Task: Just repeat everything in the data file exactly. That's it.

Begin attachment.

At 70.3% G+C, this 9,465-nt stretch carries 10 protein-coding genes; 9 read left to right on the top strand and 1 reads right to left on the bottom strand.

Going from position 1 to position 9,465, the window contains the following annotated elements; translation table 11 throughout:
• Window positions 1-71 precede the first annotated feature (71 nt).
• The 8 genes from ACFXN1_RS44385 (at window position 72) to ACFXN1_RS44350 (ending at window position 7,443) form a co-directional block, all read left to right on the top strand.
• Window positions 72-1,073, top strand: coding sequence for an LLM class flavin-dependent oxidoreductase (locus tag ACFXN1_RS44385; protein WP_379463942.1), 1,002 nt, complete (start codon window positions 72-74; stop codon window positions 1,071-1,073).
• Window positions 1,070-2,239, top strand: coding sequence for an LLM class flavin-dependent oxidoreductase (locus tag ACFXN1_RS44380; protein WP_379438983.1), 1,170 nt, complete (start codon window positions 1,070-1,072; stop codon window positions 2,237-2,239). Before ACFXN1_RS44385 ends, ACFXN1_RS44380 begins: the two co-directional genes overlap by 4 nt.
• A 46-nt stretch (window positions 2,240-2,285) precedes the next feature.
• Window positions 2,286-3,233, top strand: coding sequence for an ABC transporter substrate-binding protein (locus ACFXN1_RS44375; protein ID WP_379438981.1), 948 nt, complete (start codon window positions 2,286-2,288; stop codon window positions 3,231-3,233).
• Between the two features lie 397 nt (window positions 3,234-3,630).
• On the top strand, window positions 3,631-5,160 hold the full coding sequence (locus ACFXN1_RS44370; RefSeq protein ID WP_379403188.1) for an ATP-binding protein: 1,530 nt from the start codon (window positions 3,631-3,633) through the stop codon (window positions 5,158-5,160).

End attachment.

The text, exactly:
At 70.3% G+C, this 9,465-nt stretch carries 10 protein-coding genes; 9 read left to right on the top strand and 1 reads right to left on the bottom strand.

Going from position 1 to position 9,465, the window contains the following annotated elements; translation table 11 throughout:
• Window positions 1-71 precede the first annotated feature (71 nt).
• The 8 genes from ACFXN1_RS44385 (at window position 72) to ACFXN1_RS44350 (ending at window position 7,443) form a co-directional block, all read left to right on the top strand.
• Window positions 72-1,073, top strand: coding sequence for an LLM class flavin-dependent oxidoreductase (locus tag ACFXN1_RS44385; protein WP_379463942.1), 1,002 nt, complete (start codon window positions 72-74; stop codon window positions 1,071-1,073).
• Window positions 1,070-2,239, top strand: coding sequence for an LLM class flavin-dependent oxidoreductase (locus tag ACFXN1_RS44380; protein WP_379438983.1), 1,170 nt, complete (start codon window positions 1,070-1,072; stop codon window positions 2,237-2,239). Before ACFXN1_RS44385 ends, ACFXN1_RS44380 begins: the two co-directional genes overlap by 4 nt.
• A 46-nt stretch (window positions 2,240-2,285) precedes the next feature.
• Window positions 2,286-3,233, top strand: coding sequence for an ABC transporter substrate-binding protein (locus ACFXN1_RS44375; protein ID WP_379438981.1), 948 nt, complete (start codon window positions 2,286-2,288; stop codon window positions 3,231-3,233).
• Between the two features lie 397 nt (window positions 3,234-3,630).
• On the top strand, window positions 3,631-5,160 hold the full coding sequence (locus ACFXN1_RS44370; RefSeq protein ID WP_379403188.1) for an ATP-binding protein: 1,530 nt from the start codon (window positions 3,631-3,633) through the stop codon (window positions 5,158-5,160).